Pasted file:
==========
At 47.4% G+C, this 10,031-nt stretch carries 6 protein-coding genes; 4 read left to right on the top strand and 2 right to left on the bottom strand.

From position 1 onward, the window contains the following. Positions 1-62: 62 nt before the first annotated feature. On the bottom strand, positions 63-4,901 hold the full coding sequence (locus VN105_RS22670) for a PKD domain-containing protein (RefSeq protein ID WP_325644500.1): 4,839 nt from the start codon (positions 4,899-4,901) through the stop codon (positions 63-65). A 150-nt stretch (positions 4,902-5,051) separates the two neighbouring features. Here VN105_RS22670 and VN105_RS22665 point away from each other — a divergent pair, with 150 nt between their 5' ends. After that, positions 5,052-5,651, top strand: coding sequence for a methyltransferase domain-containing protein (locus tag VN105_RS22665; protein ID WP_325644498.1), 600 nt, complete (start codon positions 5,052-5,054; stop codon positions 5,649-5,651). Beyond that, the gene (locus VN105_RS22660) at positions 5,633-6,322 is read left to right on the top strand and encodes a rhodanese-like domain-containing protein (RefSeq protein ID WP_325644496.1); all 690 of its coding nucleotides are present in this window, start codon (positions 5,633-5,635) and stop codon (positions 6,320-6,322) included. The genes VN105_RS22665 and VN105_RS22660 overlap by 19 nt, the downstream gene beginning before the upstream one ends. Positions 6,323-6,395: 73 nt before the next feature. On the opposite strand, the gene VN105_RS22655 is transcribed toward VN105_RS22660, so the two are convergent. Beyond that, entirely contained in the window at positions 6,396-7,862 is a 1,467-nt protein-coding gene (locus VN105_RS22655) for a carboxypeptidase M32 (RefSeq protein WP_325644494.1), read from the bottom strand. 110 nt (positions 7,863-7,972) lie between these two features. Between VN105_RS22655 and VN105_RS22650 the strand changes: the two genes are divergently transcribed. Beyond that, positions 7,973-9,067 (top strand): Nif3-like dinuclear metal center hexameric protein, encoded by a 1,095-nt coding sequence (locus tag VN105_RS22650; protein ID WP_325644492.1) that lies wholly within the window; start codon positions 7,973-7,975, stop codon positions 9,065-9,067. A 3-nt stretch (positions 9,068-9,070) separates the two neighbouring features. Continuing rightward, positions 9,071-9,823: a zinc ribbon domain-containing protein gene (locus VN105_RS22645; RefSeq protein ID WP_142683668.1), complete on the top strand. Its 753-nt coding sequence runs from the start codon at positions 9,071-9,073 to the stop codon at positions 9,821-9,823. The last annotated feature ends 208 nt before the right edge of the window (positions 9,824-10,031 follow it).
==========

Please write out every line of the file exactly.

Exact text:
At 47.4% G+C, this 10,031-nt stretch carries 6 protein-coding genes; 4 read left to right on the top strand and 2 right to left on the bottom strand.

From position 1 onward, the window contains the following. Positions 1-62: 62 nt before the first annotated feature. On the bottom strand, positions 63-4,901 hold the full coding sequence (locus VN105_RS22670) for a PKD domain-containing protein (RefSeq protein ID WP_325644500.1): 4,839 nt from the start codon (positions 4,899-4,901) through the stop codon (positions 63-65). A 150-nt stretch (positions 4,902-5,051) separates the two neighbouring features. Here VN105_RS22670 and VN105_RS22665 point away from each other — a divergent pair, with 150 nt between their 5' ends. After that, positions 5,052-5,651, top strand: coding sequence for a methyltransferase domain-containing protein (locus tag VN105_RS22665; protein ID WP_325644498.1), 600 nt, complete (start codon positions 5,052-5,054; stop codon positions 5,649-5,651). Beyond that, the gene (locus VN105_RS22660) at positions 5,633-6,322 is read left to right on the top strand and encodes a rhodanese-like domain-containing protein (RefSeq protein ID WP_325644496.1); all 690 of its coding nucleotides are present in this window, start codon (positions 5,633-5,635) and stop codon (positions 6,320-6,322) included. The genes VN105_RS22665 and VN105_RS22660 overlap by 19 nt, the downstream gene beginning before the upstream one ends. Positions 6,323-6,395: 73 nt before the next feature. On the opposite strand, the gene VN105_RS22655 is transcribed toward VN105_RS22660, so the two are convergent. Beyond that, entirely contained in the window at positions 6,396-7,862 is a 1,467-nt protein-coding gene (locus VN105_RS22655) for a carboxypeptidase M32 (RefSeq protein WP_325644494.1), read from the bottom strand. 110 nt (positions 7,863-7,972) lie between these two features. Between VN105_RS22655 and VN105_RS22650 the strand changes: the two genes are divergently transcribed. Beyond that, positions 7,973-9,067 (top strand): Nif3-like dinuclear metal center hexameric protein, encoded by a 1,095-nt coding sequence (locus tag VN105_RS22650; protein ID WP_325644492.1) that lies wholly within the window; start codon positions 7,973-7,975, stop codon positions 9,065-9,067. A 3-nt stretch (positions 9,068-9,070) separates the two neighbouring features. Continuing rightward, positions 9,071-9,823: a zinc ribbon domain-containing protein gene (locus VN105_RS22645; RefSeq protein ID WP_142683668.1), complete on the top strand. Its 753-nt coding sequence runs from the start codon at positions 9,071-9,073 to the stop codon at positions 9,821-9,823. The last annotated feature ends 208 nt before the right edge of the window (positions 9,824-10,031 follow it).